[00:55:12.865] Kent Bye: Is there anything else that's left unsaid that you'd like to say to the immersive community?
[00:55:18.105] Robin Arnott: Yes, remember to breathe. That's a question, your question that you asked, what is the ultimate potential of these technologies? You've asked that at least 800 times. What is the ultimate potential of, how do you describe it, virtual reality, immersive technologies? What is the ultimate potential of that to you?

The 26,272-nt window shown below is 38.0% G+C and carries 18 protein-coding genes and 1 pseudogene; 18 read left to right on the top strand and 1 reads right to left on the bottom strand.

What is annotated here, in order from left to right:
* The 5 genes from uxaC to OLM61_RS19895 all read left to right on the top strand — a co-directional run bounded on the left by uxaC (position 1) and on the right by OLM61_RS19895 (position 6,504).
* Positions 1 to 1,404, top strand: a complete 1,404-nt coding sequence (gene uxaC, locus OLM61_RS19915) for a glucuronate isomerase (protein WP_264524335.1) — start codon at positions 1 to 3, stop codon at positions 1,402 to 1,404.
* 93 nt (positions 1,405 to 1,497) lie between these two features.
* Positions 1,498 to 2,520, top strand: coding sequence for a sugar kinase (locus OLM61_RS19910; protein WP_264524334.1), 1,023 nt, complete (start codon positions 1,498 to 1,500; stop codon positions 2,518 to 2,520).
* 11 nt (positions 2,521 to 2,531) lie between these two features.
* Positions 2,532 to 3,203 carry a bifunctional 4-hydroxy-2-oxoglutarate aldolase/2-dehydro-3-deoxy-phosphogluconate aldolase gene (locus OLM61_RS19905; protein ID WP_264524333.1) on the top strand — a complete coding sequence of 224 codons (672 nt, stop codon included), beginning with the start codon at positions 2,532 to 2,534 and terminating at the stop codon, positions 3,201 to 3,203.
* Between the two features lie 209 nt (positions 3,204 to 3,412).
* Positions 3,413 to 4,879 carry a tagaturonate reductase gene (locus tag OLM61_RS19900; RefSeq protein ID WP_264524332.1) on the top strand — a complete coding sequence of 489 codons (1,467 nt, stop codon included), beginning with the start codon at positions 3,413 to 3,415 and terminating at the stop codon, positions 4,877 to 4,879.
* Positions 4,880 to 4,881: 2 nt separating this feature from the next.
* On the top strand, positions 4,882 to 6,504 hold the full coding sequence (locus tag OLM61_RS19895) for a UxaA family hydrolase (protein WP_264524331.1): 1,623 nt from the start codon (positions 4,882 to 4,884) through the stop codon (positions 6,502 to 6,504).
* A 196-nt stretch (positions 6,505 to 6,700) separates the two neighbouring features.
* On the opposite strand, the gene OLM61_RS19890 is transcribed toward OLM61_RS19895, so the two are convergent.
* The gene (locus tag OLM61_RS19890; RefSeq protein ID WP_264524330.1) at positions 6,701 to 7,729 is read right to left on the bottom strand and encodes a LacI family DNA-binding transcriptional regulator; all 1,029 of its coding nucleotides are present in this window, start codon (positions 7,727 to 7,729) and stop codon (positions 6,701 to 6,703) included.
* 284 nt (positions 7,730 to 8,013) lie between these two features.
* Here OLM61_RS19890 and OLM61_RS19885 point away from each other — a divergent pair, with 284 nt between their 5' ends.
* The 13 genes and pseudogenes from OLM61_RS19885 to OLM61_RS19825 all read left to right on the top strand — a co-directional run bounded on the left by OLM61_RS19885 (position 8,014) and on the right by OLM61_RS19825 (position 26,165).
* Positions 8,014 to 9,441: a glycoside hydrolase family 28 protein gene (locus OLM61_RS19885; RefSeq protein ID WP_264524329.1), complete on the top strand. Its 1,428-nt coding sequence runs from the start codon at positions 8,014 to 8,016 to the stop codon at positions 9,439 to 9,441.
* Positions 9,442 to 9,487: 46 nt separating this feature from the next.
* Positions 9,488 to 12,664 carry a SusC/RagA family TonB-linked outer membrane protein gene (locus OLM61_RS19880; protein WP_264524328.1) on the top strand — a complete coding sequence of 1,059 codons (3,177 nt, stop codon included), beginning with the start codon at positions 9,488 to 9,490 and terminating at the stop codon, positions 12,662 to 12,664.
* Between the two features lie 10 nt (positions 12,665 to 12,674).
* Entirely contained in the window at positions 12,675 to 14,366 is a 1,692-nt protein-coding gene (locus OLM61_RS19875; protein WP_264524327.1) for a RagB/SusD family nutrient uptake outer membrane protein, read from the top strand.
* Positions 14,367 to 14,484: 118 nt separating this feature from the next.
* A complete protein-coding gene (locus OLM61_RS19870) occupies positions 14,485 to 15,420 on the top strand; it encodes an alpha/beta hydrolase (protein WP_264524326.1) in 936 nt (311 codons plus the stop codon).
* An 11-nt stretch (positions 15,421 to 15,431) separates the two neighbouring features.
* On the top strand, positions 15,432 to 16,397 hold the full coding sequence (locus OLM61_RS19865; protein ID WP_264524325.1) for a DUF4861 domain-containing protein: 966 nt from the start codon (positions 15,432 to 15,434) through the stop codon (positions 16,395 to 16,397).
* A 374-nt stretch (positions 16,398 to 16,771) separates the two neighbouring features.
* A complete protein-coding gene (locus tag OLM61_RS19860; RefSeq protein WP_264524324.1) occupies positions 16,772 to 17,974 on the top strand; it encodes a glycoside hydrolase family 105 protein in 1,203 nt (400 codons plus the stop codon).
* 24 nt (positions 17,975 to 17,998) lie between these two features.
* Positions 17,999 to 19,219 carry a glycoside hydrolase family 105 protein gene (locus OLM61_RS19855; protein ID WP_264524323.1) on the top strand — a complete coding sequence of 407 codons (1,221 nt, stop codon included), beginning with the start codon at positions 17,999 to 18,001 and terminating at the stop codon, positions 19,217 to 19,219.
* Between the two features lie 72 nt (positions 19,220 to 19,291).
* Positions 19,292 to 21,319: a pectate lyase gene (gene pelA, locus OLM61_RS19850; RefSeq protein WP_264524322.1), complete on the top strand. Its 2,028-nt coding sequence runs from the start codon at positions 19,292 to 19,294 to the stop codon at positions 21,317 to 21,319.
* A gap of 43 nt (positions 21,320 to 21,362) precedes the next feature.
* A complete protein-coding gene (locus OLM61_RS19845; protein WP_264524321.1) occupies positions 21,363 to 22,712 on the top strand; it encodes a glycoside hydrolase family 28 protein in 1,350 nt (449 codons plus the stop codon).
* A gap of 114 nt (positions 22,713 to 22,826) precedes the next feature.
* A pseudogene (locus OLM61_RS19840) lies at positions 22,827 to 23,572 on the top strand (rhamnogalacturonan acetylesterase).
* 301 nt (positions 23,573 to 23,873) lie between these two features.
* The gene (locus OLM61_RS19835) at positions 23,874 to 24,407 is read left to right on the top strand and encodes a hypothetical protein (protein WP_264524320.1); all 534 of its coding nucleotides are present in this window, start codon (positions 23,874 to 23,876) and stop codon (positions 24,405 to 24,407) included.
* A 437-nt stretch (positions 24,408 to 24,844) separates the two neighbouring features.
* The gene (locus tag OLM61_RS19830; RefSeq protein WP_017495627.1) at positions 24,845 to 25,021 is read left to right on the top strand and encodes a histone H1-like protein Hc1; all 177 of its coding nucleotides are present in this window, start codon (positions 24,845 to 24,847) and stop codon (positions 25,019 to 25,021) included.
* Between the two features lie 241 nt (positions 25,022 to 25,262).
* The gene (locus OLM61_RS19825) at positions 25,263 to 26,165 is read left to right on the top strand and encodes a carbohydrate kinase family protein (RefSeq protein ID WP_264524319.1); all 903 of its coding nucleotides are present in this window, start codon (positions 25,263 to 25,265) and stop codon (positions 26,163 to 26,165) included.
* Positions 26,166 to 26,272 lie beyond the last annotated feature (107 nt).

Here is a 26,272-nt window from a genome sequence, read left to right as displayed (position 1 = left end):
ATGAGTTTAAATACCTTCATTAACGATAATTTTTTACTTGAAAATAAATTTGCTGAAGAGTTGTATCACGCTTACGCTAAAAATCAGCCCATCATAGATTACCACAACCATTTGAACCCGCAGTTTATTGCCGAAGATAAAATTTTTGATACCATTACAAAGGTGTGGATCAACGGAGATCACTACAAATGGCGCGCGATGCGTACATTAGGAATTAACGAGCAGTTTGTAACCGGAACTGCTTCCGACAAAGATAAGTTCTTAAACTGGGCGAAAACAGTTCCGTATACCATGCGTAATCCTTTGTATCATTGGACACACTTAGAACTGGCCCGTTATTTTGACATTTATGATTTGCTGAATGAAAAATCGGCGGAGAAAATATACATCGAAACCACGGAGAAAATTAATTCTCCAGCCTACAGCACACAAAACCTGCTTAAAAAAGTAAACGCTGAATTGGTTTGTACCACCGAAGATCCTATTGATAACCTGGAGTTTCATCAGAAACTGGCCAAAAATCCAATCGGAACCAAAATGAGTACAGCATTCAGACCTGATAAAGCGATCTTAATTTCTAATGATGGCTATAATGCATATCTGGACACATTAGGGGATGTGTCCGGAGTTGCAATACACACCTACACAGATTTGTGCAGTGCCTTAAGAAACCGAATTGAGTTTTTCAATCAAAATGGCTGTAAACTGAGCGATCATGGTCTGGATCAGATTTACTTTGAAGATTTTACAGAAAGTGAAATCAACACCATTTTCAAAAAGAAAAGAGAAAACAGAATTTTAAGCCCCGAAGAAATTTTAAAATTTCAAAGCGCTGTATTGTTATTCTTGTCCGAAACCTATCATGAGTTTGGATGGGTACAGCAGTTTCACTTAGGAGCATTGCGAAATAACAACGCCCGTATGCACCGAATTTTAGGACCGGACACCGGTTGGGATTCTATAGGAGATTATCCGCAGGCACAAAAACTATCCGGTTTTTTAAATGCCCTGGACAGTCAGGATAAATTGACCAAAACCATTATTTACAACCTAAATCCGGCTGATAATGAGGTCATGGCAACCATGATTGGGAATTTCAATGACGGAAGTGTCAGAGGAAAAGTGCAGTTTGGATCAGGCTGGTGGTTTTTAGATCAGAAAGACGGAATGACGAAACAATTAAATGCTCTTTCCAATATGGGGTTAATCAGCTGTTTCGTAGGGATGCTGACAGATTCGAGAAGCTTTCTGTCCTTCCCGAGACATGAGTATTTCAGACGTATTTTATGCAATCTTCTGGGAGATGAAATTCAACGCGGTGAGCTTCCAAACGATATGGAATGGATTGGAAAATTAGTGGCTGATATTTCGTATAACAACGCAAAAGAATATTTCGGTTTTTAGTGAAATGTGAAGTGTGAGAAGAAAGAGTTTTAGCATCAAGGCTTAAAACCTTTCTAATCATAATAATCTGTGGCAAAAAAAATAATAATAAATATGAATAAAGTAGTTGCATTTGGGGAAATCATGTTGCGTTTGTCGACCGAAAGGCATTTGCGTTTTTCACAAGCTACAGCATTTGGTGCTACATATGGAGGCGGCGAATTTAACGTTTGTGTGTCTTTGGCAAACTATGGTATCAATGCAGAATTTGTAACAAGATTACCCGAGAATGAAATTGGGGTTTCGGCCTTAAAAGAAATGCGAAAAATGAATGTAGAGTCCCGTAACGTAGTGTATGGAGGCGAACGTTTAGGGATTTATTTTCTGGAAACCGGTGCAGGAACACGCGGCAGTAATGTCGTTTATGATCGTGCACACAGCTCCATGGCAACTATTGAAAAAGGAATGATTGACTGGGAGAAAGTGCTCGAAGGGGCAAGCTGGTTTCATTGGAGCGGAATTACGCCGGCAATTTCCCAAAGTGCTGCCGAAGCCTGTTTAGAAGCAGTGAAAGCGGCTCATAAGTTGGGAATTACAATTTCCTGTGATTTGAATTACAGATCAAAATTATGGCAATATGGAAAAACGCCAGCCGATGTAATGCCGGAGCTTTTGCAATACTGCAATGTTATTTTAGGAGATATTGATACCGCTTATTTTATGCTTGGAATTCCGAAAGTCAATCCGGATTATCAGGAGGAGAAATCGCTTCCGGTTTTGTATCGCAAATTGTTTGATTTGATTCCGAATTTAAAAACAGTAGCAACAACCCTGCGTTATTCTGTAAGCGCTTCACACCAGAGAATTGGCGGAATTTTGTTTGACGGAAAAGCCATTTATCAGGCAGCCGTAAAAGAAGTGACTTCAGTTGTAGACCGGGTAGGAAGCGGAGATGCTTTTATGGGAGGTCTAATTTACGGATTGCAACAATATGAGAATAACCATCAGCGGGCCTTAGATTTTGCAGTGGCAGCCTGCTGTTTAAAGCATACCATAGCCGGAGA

[00:55:41.263] Kent Bye: So, to me, there's a part where you can connect more to yourself, connect more to other people, connect more to the planet, but also to connect to all dimensions of reality. And so I feel like right now, going into a different context and being able to discover things about your fundamental character of who you are and why you're here, each immersive experience we go into, we get to see how we maybe have new behaviors we've never discovered before. But maybe over time, we'll get the sense of like, you know, after doing hundreds of VR experiences, this is kind of a consistency of who I am. And maybe by going into those static states, you have this deeper sense of identity and what you're here to do. And so for me, I think that the possibility of achieving these flow states to really be in that deep flow and an alignment, an alignment where you are connected to your meaning and purpose, and that meaning and purpose is also connected to the deeper unfolding of the cosmos, of the culture, so that you have this synchrony between your deepest gifts and what you have to give to the world and being able to actually live into those gifts and for them to be received. And so I have always thought that these technologies are reflecting of where we're at as a society and culture. And that in a lot of ways, if you look at the immersive technologies, whether it's VR or AR or AI or psychedelics even, there's all these ethical and moral dilemmas that we have to look at our operating system and kind of upgrade it in some ways. I think economics and the way that we exchange value, the way that we redistribute wealth and access. I mean, there's so many issues of the haves and have-nots that we have in this world right now that it's a little bit on this breaking point, both in our culture, but also we have these reality bubbles that have been created. So we already have filter reality bubbles in social media. What does it mean when you start to control every aspect of somebody's reality that they're experiencing? So there's a lot of fundamental philosophical concepts and ideas that we can restructure all of our society. And I feel like that there's a diffusion curve that happens with all emerging technologies. So you have people here on the frontier of the cross section of psychedelics and numbers of technologies and meditation. You know, these are independently, these have been individual strains that have been thousands of years old. And as they start to come together, then we have these new opportunities to start to modulate and create these cultures that can then propagate and grow slowly over time. But that consciousness transformation, both on an individual and collective level, they have a propagation and it follows kind of like the Diffusion curve of the innovators and early adopters and and the early majority late majority in the laggards And I think you can think about the way that memes and concepts and technologies Get out there is that there's going to be these types of transformative technologies and paradigms that are going to still go through that diffusion curve and so the question then becomes well, how do you organize all these different phases of where people are at and That to me is one of the biggest challenges in that I can see the potential and that we're on the frontiers, but then it becomes the question of like if you're into Buddhism, then once you become enlightened, then you have the responsibility to spread it to everybody. And so I feel like that there's some fundamental ways in which that we're getting away from just seeing ourselves as these islands and silos, but that we're fundamentally interdependent and connected and rely upon each other. And I feel like that there's a lot of cultural shifts that I'm seeing right now with all these immersive technologies that are all about having a shared experience. And once you have that shared experience, then you can start to connect to each other. And if we only are connecting to each other based upon these ideological concepts that are an abstraction and a construct, then it creates a separation between people that they can't connect to each other. In fact, they start to kill each other. And I feel like in some ways the virtual reality technologies is like this phenomenological turn to be able to really focus on what does it mean to be the essence of a human. And that the more that we kind of tap into those deeper aspects of our character and these qualities of presence and these experiences, that it could start to be like this lingua franca of being able to connect people rather than to separate them. So I feel like that there's a lot of potentials of how that's going to play out, but that's at least where I see it right now. And why I've always been in this technology is because I feel like it's the most highly leveraged technology and industry right now to have an impact and be able to help shift the culture and the consciousness. And I feel like each conversation I have and each embodied experience is a philosophical argument toward the new paradigm. And I think we have to think about that in some ways. Soundself, and Microdose, and Audio Trip are all philosophical arguments to a new paradigm. And that people have to have an embodied experience. And we don't know which one is going to flip people over into getting what this new paradigm means. But every conversation that we're having here, everybody that's listening to this gets one step closer into understanding what this new reality that we're trying to create is going to be for everybody. That's what I see as the ultimate potential.